Sorties per kill

Discussion in 'Aviation' started by fastmongrel, Oct 22, 2011.

  1. fastmongrel

    fastmongrel Well-Known Member

    Joined:
    May 28, 2009
    Messages:
    2,340
    Likes Received:
    406
    Trophy Points:
    83
    Gender:
    Male
    Occupation:
    Motor Mechanic
    Location:
    Lancashire
    Has anyone ever crunched the numbers for the top aces and worked out who had the best sorties per kill ratio. If its even possible I imagine LW records after mid 44 wouldnt include such data and not sure if the USSR ever kept full details of a pilots sorties.

    I ask this because a friend and I were having a friendly argument about this. I reckon Marseille or Hartmann would have the best ratio he thinks it would most likely be a USN pilot simply because of the fact that a carrier man has fewer chances to fly but late in the war plenty of inexperienced one way pilots to hunt.

    If anyone could point me in the right direction of a source or could post sortie/kill ratio figures for the best of the best and the top ace of each service I would be grateful.
     
  2. Ratsel

    Ratsel Banned

    Joined:
    Jul 19, 2011
    Messages:
    798
    Likes Received:
    0
    Trophy Points:
    0
    #2 Ratsel, Oct 22, 2011
    Last edited: Oct 22, 2011
    Erich Hartmann flew 825 (disputed, but official regardless) missions in recording 352 (disputed, but official regardless) victories. Thats .42 kills/mission. Or roughly a kill every 2 1/3 missions. IMO that would make him Top Dog. Now let the number bangers come...
     
  3. DerAdlerIstGelandet

    DerAdlerIstGelandet Der Crew Chief
    Staff Member Moderator

    Joined:
    Nov 8, 2004
    Messages:
    41,768
    Likes Received:
    684
    Trophy Points:
    113
    Occupation:
    A&P - Aircraft Technician
    Location:
    USA/Germany
    Your math is a bit off. If he had 2.34 kills per mission and he flew 825 missions as you say (disputed of course), then he would have shot down 1930.5 aircraft. (2.34 x 824 = 1930.5)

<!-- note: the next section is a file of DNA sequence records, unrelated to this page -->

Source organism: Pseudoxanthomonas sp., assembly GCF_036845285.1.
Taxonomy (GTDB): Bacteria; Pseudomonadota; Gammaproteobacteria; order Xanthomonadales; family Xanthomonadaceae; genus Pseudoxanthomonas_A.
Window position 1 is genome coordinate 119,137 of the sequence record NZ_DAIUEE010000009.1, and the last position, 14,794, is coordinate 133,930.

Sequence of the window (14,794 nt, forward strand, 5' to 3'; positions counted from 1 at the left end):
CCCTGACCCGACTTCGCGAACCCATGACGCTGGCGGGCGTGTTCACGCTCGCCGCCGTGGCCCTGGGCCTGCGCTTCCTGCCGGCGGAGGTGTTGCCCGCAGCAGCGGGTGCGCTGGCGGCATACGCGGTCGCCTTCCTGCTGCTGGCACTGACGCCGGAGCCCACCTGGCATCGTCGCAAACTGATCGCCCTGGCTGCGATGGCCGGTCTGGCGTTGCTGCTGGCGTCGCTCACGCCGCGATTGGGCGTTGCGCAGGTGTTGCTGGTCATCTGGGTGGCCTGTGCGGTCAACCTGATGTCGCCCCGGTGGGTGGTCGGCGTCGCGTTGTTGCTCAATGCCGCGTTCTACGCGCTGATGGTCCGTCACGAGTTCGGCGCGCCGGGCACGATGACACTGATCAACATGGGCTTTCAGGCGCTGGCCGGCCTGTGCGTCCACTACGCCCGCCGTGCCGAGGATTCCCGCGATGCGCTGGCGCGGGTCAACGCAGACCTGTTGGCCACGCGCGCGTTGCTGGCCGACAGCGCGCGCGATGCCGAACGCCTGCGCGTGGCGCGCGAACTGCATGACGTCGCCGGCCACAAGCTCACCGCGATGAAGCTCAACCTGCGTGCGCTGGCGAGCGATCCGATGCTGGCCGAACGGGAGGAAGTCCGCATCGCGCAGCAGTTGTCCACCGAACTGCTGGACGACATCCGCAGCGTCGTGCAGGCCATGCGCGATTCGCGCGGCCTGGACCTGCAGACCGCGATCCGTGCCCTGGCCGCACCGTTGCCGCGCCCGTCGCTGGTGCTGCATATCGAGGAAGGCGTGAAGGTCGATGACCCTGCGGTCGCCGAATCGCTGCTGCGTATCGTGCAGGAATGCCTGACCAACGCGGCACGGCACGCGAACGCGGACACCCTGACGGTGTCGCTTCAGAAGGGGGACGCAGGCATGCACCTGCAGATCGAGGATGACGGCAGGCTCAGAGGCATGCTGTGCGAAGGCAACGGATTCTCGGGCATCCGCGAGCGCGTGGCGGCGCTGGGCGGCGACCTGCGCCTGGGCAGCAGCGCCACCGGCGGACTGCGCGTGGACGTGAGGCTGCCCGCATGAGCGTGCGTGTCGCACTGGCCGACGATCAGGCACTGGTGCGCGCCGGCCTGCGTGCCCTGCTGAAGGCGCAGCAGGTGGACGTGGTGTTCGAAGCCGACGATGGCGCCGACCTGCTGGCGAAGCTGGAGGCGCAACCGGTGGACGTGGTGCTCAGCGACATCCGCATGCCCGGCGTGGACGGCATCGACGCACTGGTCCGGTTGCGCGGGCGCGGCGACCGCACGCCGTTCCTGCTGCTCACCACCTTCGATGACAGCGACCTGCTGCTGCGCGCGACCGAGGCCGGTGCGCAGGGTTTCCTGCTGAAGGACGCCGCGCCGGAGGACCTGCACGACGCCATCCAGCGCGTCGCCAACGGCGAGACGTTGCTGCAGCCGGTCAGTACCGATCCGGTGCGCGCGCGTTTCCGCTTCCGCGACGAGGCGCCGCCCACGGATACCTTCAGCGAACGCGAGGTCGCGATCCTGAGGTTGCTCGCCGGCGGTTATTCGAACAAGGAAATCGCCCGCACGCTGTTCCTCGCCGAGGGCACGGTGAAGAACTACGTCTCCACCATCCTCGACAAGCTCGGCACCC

By shooting down 352 aircraft (disputed of course) in 825 missions his kill ratio would be 0.42 per mission.
     
  4. tyrodtom

    tyrodtom Well-Known Member

    Joined:
    Sep 6, 2010
    Messages:
    2,484
    Likes Received:
    110
    Trophy Points:
    63
    Occupation:
    auto body repair
    Location:
    pound va
    It would be easy to beat that mission /sortie to kill ratio. You know that somewhere in the history there would have to be someone who flew one mission, got one kill, and for whatever reason never flew again, ( never returned, crashed on landing, etc.). That would be 1 to 1, no matter which way you figure it.
     
  5. FLYBOYJ

    FLYBOYJ "THE GREAT GAZOO"
    Staff Member Moderator

    Joined:
    Apr 9, 2005
    Messages:
    23,202
    Likes Received:
    786
    Trophy Points:
    113
    Gender:
    Male
    Occupation:
    Aircraft Maintenance Manager/ Flight Instructor
    Location:
    Colorado, USA
  6. vanir

    vanir Banned

    Joined:
    Jul 22, 2005
    Messages:
    705
    Likes Received:
    1
    Trophy Points:
    0
    Location:
    Melbourne
    Wow 70 claims in 71 missions (not being facetious, seriously impressed) yet for example claims 62 to 67 are on the same sortie.

    I find an atmospheric approach might infer accurate appraisal, as well as predicting extra research genrés to fill in blanks. If you follow details of claims you can build a career picture of that pilot, if you have a little background on that pilot's career you can infer things like Hartmann's performance leap when he released from Hospital, he was an unremarkable but competent ace with 17 kills and was nearly killed colliding with an enemy a/c, turned into a deadly marksman overnight, really he just went out and started bagging four and five at a time right out of hospital and a Messerschmitt doesn't really have the ammunition stores to do that unless you're a legend.

    You can start to really profile the aces like a CSI investigator. Get a real handle on the nature of individual career records but I suspect what you'll find is what they tell you in person. Same guy, different day. At that performance level the margins between aces are minor but with German pilots you were dealing with extremely experienced and highly trained crews until March 1944. After that quality noticeably dropped off, before that the Luftwaffe consistently performed in the field well out of all proportion to its size.